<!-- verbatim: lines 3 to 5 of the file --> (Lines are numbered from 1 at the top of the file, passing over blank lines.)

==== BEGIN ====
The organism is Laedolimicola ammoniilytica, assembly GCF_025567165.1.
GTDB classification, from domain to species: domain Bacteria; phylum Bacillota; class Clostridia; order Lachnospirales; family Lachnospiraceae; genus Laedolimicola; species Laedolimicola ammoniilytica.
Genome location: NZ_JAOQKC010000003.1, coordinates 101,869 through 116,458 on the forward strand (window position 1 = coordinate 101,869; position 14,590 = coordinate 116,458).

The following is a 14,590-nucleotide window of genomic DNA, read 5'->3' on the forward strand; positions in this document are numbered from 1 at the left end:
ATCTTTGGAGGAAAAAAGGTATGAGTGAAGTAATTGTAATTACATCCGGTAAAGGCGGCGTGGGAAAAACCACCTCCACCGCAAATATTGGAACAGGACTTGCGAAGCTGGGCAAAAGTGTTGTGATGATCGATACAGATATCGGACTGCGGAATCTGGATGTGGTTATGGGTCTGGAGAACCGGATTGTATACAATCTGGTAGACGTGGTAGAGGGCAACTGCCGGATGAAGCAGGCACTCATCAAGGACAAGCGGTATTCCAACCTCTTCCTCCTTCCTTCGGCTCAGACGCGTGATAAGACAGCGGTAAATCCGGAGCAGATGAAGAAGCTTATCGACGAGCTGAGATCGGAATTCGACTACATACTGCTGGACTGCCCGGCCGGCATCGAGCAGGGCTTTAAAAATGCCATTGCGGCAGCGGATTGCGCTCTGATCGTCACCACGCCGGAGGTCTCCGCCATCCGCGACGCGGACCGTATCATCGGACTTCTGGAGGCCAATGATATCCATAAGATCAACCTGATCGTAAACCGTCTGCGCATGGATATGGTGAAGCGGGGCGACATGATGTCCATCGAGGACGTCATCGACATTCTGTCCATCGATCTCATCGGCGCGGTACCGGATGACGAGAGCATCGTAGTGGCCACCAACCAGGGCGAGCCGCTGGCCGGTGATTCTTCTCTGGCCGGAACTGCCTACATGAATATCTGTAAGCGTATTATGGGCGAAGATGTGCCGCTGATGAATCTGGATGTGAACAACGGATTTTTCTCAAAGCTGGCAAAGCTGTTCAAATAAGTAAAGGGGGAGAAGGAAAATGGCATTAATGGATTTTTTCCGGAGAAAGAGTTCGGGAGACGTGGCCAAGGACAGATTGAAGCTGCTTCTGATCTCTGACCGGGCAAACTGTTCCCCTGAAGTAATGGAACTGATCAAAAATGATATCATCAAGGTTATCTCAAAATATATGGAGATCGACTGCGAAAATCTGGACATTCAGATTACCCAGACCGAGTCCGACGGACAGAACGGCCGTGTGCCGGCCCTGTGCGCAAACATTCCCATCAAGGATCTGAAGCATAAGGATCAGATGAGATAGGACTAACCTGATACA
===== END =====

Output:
Genome location: NZ_JAOQKC010000003.1, coordinates 101,869 through 116,458 on the forward strand (window position 1 = coordinate 101,869; position 14,590 = coordinate 116,458).

The following is a 14,590-nucleotide window of genomic DNA, read 5'->3' on the forward strand; positions in this document are numbered from 1 at the left end:
ATCTTTGGAGGAAAAAAGGTATGAGTGAAGTAATTGTAATTACATCCGGTAAAGGCGGCGTGGGAAAAACCACCTCCACCGCAAATATTGGAACAGGACTTGCGAAGCTGGGCAAAAGTGTTGTGATGATCGATACAGATATCGGACTGCGGAATCTGGATGTGGTTATGGGTCTGGAGAACCGGATTGTATACAATCTGGTAGACGTGGTAGAGGGCAACTGCCGGATGAAGCAGGCACTCATCAAGGACAAGCGGTATTCCAACCTCTTCCTCCTTCCTTCGGCTCAGACGCGTGATAAGACAGCGGTAAATCCGGAGCAGATGAAGAAGCTTATCGACGAGCTGAGATCGGAATTCGACTACATACTGCTGGACTGCCCGGCCGGCATCGAGCAGGGCTTTAAAAATGCCATTGCGGCAGCGGATTGCGCTCTGATCGTCACCACGCCGGAGGTCTCCGCCATCCGCGACGCGGACCGTATCATCGGACTTCTGGAGGCCAATGATATCCATAAGATCAACCTGATCGTAAACCGTCTGCGCATGGATATGGTGAAGCGGGGCGACATGATGTCCATCGAGGACGTCATCGACATTCTGTCCATCGATCTCATCGGCGCGGTACCGGATGACGAGAGCATCGTAGTGGCCACCAACCAGGGCGAGCCGCTGGCCGGTGATTCTTCTCTGGCCGGAACTGCCTACATGAATATCTGTAAGCGTATTATGGGCGAAGATGTGCCGCTGATGAATCTGGATGTGAACAACGGATTTTTCTCAAAGCTGGCAAAGCTGTTCAAATAAGTAAAGGGGGAGAAGGAAAATGGCATTAATGGATTTTTTCCGGAGAAAGAGTTCGGGAGACGTGGCCAAGGACAGATTGAAGCTGCTTCTGATCTCTGACCGGGCAAACTGTTCCCCTGAAGTAATGGAACTGATCAAAAATGATATCATCAAGGTTATCTCAAAATATATGGAGATCGACTGCGAAAATCTGGACATTCAGATTACCCAGACCGAGTCCGACGGACAGAACGGCCGTGTGCCGGCCCTGTGCGCAAACATTCCCATCAAGGATCTGAAGCATAAGGATCAGATGAGATAGGACTAACCTGATACA